Developer: Campo Santo
Platforms: Windows, Mac, Linux, PlayStation 4, Xbox One
“What IS this?”
“WOW! What a MANSION!”
“Captain Wesker, where’s CHRIS?”
“Stop it! DON’T OPEN that DOOR!”
I won’t even bother attributing that above quotations. If you recognize those lines, you can hear them right now, echoing in your head, in all of their deliriously broken glory. The weird syncopated cadence, accents falling on nonsensical syllables. The substitution of sheer volume for actual stress and inflection. The alien pacing, with drawn-out pauses making the whole exchange feel more like a collection of non-sequiturs than it actually is. (If you don’t recognize those lines, I envy you, and I wouldn’t dare sully your ears by making it any easier for you to seek it out.)
In yesterday’s post, I noted that it has been historically easy to beat up on games’ potential as a storytelling medium, since the medium’s output was riddled with so many obvious shortcomings. I gave pacing a lot of weight here, but gross incompetencies in dialogue and voice acting are much more immediately noticeable to the casual observer. Who could blame anyone who didn’t take game storytelling seriously in the mid-to-late 1990s, so few working within the medium seemed to be incapable of writing passable line of dialogue, or competently pronouncing a single sentence of spoken English? Sure, yeah, there was Grim Fandango (LucasArts, 1998). But dialogue and voice acting in this era were much more likely to be defined by the campy malapropisms of Resident Evil (Capcom, 1996), the sleepwalking mumblecore delivery of Shenmue (SEGA AM2, 1999), or the snarling black hole of anti-wit that is Bubsy 3D (Eidetic, 1996).
Will the medium ever be able to disassociate itself from such travesties? Can videogame dialogue-writing and voice acting of the present ever fully wash away the sins of the past?
It is going to take a lot of work, to be sure. But if games keep coming out that are as good as Firewatch on this front, I have faith that it can be done.
There are a lot of generic twists and turns in Firewatch‘s story. It begins as a “man who should know better runs away from his emotional responsibilities” tale, with recognizable roots in some Westerns, as well as Wim Wenders’ road movies. From there, it moves cautiously into the realm of a mystery, before suddenly exploding into a full-blown conspiracy thriller/psychological horror game. But the one thing that remains consistent throughout all of these shifts is that the game is funny. Peel back the generic volatility of its surface, and Firewatch remains basically a buddy comedy, and one of the most consistently funny examples of that genre, in any medium, from the past decade.
My playthrough of Firewatch contained more belly laughs than that of any other game I’ve ever played. In fact, it is rare for me to laugh with such abandon, with such unqualified and good-natured mirth, in a work of entertainment of any medium as much as I did during Firewatch. The laughs that I had during Firewatch were not the usual laughs I have watching movies, or television, or theater. They were more like the laughs I share among friends. They were warm and intimate, filled with the feeling of admiring the off-the-cuff cleverness of people you know well and enjoy hanging out with.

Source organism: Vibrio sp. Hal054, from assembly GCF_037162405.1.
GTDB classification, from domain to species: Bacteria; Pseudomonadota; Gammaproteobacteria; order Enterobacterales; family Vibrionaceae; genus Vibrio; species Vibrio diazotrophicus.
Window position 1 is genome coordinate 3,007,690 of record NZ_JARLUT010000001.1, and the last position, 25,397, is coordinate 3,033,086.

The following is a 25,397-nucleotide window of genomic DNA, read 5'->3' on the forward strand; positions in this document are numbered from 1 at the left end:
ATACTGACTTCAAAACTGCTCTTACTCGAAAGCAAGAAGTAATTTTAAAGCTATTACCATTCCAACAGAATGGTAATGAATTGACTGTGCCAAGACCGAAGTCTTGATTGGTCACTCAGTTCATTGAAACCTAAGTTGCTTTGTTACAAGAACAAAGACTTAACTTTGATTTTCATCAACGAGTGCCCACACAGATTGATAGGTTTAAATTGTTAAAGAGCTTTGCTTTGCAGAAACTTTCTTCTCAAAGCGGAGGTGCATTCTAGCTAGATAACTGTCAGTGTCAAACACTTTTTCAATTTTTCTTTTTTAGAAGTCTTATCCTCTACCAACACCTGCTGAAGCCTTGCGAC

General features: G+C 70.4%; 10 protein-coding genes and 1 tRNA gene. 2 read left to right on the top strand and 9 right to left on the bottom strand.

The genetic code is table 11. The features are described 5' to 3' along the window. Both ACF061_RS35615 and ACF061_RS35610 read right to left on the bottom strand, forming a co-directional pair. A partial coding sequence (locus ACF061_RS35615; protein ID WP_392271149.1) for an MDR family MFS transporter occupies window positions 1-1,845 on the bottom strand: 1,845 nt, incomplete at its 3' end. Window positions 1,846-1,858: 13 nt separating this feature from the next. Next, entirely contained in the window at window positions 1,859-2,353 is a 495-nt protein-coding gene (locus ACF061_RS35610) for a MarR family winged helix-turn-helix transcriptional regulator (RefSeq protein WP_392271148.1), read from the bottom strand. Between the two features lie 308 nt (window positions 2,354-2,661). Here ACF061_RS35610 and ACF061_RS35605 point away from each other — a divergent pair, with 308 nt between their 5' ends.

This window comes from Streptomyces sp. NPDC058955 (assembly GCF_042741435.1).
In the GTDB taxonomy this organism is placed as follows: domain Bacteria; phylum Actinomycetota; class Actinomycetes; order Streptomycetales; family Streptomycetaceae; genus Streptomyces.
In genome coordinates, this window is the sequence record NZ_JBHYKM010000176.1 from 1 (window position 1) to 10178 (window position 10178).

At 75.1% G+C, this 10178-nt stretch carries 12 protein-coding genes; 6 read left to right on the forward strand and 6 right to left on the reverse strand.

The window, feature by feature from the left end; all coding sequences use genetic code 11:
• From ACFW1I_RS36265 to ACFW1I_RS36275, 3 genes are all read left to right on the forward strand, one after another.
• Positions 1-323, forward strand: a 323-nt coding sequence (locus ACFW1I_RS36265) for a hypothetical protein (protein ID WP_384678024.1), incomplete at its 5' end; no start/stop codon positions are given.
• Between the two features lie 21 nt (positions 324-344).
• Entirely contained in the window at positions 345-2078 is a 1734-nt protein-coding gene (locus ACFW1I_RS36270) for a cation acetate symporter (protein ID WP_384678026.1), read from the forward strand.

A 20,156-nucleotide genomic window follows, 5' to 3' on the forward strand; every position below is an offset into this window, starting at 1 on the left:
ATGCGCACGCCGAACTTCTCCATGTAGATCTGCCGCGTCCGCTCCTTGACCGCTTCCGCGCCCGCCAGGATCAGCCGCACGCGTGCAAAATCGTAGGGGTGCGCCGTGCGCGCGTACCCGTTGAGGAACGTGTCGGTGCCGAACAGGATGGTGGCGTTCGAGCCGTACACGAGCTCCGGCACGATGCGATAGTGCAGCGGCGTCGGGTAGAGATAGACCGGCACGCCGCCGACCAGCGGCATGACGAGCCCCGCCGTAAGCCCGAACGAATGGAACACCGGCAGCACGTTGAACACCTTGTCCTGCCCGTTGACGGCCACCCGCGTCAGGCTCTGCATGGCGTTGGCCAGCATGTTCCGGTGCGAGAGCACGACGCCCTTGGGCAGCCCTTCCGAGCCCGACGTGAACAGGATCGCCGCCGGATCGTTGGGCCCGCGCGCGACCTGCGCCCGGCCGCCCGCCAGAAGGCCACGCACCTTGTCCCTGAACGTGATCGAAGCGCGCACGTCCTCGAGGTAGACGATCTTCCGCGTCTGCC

Part of this is the game’s brilliantly minimalist dialogue system. Firewatch takes the Mass Effect approach of “dialogue options give you the gist of what your character will say but don’t spell it out entirely,” and runs with it. Your friend Delilah will call you up on your radio and make some witty comment. You, as Henry, will have a choice of some retort. You sketch out the basics, but what actually comes out of Henry’s mouth is a much more well-written line than you ever could have come up with yourself on the fly. Then, Delialah’s even-more-clever response ups the ante. And so on. The end result feels is a good simulation of idly conversing with a friend (hence, the chummy aspects of the game’s humor), while simultaneously allowing you to play the part of someone quite quick-witted. It is fun talking with Delilah, and it is fun being Henry.
Successes of the dialogue system aside, it is also important to praise the stellar voice acting of Cissy Jones and Rich Sommer, who play Delilah and Henry, respectively. The quality of both of their work, and what it brings to the game as a whole, is hard to overstate. Equal parts charming and vulnerable, witty and prickly, caring and deflecting, Jones’ and Sommer’s performances create real human beings that you would actually want to know, and hang out with. It may be a thankless task, but these two have certainly done more than their part to pull videogame voice acting out of the shadow of its dark ages.
And you know what? I can’t even definitively say that the voice acting in Firewatch is better than that in Oxenfree. Truly, we live in an era that is eager to outrun the sins of the past. I am very happy to be playing games in it.
Developer: The Fullbright Company
Platforms: Windows, Mac, Linux, PlayStation 4, Xbox One
Since I have been praising the voice work of the games in this sub-list so effusively, I guess I’ll switch things up and acknowledge: I don’t really care for the voice-over in Gone Home.
To be fair, Sarah Grayson does a fine job voicing Sam Greenbriar, and her moments of narration are well-served by Chris Remo’s achingly delicate score. But as affecting as Sam’s story is, I would still venture that it is the weakest of Gone Home‘s stories, judged strictly in terms of its delivery.
Whenever we hear Grayson’s voice on the soundtrack, Gone Home is playing it safe. Diary entries have been a tried-and-true method for delivering game stories at least going back to the original System Shock (Looking Glass Studios, 1994). And plenty of other games in recent years have used the basic format of the radio play bound to a simulated three-dimensional space, including Dear Esther (The Chinese Room, 2012), Everybody’s Gone to the Rapture (The Chinese Room, 2015), and Fragments of Him (Sassybot, 2016).